Pervasive legal plunder

Posted: Dec 06, 2009 12:00 AM

We’re quickly approaching the season of giving, as it is often put, so it’s well worth considering the uncomfortable truth that, for some people, it’s always the season of taking.

And I don’t mean “accepting gifts.” There will always be people in need, and such folk will always have to take more than they give, if only for a time. I don’t really have any complaints about this. It’s just life. It’s the way of the world. Everybody needs help sometimes.

But by takers I mean folks who take without asking, who take without ever being offered anything. These people are dangerous.

Going Rogue by Sarah Palin FREE

And they appear to be growing in numbers.

They are in Wayne County, Michigan, anyway.

And they aren’t the criminals. They are the police. According to a report in The Detroit News, Wayne County’s “Sheriff’s Office, which helps run the prosecutor’s forfeiture unit, took in $8.69 million from civil seizures in 2007, more than four times the amount collected in 2001. The Wayne County Prosecutor’s Office gets up to 27 percent of that money.”

We read — and watched news reports — about these “civil forfeiture” infamies decades ago. You may have thought such obvious abuses had been corrected. They haven’t been. Though the practice waxes and wanes from one jurisdiction to another, and regarding one set of crimes to another, the truth of the matter is that police departments around the country regularly steal from the citizenry.

How is it done?

Say you help out a neighbor, taking her to the bank. A police officer spies your neighbor making eye contact with a passing motorist. From this the officer surmises that your neighbor was soliciting sexual favors for money. Prostitution. The harlot! Lock ’er up! Throw ’er in jail!

That’s bad enough. Talk about flimsy evidence -- eye contact, indeed. But the police don’t stop there. They seize your car, since it was engaged in a suspect activity.

This is the case of Krista Vaughn, car owner, and Amanda Odom, a woman eventually excused from the idiotic charge of prostitution. Their story is well told in the Detroit paper, and, sadly, is not atypical of many police forces these days — who have forgotten whom it is and what it is they are supposed to serve.

But the kicker is that Ms. Vaughn’s car was not given back to her. She had to pay the impound fee and towing fee. Further, in seizing her car and towing it away, the thieves broke her oil pan. So she had to pay $1800 just to get whole again. And she did pay, because hiring a lawyer to sue the police would have cost her even more, she said.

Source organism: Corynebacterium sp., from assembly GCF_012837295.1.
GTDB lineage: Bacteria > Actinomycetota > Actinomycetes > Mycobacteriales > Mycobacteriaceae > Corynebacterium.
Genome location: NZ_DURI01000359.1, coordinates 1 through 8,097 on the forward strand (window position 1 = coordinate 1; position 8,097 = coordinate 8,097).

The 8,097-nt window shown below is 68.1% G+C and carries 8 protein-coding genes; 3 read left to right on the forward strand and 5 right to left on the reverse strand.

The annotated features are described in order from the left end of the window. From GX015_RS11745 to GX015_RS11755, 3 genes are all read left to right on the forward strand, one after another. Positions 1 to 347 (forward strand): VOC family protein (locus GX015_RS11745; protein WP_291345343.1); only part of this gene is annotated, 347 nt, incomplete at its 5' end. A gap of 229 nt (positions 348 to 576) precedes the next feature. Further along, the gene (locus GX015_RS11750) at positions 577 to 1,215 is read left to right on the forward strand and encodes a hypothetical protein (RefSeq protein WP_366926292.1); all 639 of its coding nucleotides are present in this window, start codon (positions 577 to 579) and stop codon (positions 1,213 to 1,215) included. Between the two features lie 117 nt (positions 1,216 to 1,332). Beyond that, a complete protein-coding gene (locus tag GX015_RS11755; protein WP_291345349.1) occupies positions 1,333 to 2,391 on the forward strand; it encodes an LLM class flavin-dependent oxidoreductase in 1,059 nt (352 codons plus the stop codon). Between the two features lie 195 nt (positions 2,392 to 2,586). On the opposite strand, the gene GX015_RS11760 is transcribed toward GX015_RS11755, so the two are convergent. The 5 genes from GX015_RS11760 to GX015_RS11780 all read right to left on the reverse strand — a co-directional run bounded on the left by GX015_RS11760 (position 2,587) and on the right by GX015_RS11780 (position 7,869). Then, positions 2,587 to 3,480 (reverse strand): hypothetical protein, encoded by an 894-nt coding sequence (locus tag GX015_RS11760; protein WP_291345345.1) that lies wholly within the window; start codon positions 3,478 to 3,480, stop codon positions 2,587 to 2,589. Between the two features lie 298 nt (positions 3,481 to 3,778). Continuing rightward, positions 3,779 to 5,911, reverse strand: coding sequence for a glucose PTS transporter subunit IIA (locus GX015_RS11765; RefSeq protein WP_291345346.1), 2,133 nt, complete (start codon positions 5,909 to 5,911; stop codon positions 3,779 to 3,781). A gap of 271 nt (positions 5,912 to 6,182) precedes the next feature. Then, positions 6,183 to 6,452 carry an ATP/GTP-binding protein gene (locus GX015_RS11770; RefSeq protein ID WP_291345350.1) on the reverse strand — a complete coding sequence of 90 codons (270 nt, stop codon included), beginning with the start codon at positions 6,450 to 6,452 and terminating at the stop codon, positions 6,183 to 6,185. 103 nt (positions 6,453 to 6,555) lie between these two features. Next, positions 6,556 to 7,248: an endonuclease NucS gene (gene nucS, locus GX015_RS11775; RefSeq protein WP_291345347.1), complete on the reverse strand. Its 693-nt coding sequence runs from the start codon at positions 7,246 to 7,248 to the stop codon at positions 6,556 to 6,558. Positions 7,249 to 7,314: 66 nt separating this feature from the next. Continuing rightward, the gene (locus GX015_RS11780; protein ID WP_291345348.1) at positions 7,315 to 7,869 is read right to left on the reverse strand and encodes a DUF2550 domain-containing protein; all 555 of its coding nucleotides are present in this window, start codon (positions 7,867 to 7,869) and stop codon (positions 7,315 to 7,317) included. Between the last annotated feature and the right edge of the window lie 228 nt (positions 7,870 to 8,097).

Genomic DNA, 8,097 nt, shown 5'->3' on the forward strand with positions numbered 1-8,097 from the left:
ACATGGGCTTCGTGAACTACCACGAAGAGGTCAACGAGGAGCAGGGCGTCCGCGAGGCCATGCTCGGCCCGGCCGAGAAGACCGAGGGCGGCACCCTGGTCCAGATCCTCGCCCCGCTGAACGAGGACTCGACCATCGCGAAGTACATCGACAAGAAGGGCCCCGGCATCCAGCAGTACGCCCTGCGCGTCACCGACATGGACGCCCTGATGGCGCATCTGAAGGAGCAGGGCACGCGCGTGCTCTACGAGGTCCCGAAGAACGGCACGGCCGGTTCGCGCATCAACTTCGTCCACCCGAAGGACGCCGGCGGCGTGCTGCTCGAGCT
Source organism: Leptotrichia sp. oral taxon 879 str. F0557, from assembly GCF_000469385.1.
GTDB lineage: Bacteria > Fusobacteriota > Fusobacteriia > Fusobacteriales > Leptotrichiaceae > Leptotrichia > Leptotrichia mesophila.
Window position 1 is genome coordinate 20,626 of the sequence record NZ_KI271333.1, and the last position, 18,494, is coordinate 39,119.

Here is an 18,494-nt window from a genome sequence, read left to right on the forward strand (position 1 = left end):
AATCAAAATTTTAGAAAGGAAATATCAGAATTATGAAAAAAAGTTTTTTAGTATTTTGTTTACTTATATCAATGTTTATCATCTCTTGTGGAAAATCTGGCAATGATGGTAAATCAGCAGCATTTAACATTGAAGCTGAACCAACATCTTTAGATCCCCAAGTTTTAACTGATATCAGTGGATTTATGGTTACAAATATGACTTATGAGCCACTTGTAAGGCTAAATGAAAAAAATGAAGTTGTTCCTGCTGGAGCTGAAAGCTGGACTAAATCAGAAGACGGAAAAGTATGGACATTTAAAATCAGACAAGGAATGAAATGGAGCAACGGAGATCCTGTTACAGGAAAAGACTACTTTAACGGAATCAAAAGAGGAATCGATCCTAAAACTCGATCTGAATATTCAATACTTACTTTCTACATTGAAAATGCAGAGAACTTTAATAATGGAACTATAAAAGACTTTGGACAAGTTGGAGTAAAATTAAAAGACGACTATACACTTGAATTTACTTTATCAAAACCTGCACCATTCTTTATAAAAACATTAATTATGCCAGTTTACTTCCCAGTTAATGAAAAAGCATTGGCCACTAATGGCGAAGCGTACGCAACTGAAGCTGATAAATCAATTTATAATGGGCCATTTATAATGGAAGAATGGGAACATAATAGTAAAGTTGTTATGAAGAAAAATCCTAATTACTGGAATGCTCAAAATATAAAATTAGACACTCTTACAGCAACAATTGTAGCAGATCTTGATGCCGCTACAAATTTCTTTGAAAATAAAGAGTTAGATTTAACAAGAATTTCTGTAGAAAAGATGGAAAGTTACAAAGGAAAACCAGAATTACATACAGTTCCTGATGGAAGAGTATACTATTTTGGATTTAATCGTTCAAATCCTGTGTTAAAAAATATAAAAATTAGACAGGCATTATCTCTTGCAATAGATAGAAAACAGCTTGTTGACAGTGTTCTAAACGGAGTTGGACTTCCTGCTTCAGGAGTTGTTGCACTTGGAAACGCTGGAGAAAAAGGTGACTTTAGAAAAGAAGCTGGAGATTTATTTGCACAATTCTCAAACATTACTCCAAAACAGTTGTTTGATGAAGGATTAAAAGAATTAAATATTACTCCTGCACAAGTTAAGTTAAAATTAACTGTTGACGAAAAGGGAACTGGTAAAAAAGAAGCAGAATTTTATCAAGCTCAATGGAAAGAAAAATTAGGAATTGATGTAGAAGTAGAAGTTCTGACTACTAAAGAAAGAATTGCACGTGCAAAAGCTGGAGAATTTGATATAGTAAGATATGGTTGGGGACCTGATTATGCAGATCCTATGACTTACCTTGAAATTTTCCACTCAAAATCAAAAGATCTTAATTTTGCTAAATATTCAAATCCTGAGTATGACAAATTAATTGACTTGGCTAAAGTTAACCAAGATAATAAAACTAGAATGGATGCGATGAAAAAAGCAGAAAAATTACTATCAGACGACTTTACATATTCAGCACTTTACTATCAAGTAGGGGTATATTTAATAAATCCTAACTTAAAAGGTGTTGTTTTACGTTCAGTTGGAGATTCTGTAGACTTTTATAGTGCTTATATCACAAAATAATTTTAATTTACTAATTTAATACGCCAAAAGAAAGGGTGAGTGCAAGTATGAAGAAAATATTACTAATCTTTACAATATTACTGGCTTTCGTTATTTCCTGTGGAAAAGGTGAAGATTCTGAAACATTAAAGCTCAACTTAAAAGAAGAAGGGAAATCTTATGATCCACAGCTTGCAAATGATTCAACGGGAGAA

Interestingly, Wayne County, in charging her over a grand to get her own car back, was not merely passing on towing service and impound charges. The contracted towing company charges regular folks a fraction of that cost.

Something frightening is happening here: The Wayne County Sheriff’s Department, along with its august Prosecutor’s Office, is abusing citizens for profit.

Big racketeering and extortion cases like this tend to fall to the FBI. But the extent to which this immoral practice qualifies as abuse of civil forfeiture laws depends on how those laws are written, state by state. Thankfully, in Minnesota, the FBI has taken an investigative interest in the state’s Metro Gang Strike Force, which lurched out of control regarding civil forfeiture. (Thanks to a reader of Common Sense for pointing this story out in the comments section of a recent webisode of my daily Common Sense squibs.)

The article in The Detroit News will be an eye-opener to some. To the rest of us, it’s just another sad, sad reminder that power corrupts. It doesn’t just corrupt in Moscow and Paris and Washington, D.C. It also corrupts in Wayne County . . . and your county, most likely.

And remember, it’s all done for an allegedly good cause: Fighting crime. The police and lawyers confiscating property think of themselves (apparently) as do-gooders, not evil-doers.

Trouble is, the crimes that civil forfeiture laws pertain to are chiefly vice crimes, not crimes with obvious victims. We have forfeiture laws largely because of the War on Drugs, and our various wars on prostitution and gambling and so forth. For years, opponents of such legal wars — me included — have argued that the enforcement of such prohibitions corrupt police departments. And judges. And prosecutors.

Most people don’t give such problems a second thought. But innocent Americans do get their property stolen, and then have to pay to get it back. Maybe the rest of us ought to reconsider vice crusades, on the one hand, and civil forfeiture laws, on the other.

Civil forfeiture is a recent revival of an old, corrupt practice, an ancient method of extracting wealth. And because it isn’t a tax that covers everybody, many simply let the injustice of it slide, figuring that they won’t get caught in the corrupt net.

More people, however, simply know nothing about it. They have not heard of Alvarez v. Smith, for instance, and do not bother themselves with such issues.

And that, friends, is how injustice triumphs . . . Through varying degrees of indifference, inattention, and complicit acceptance. The world needs good men and women to do something.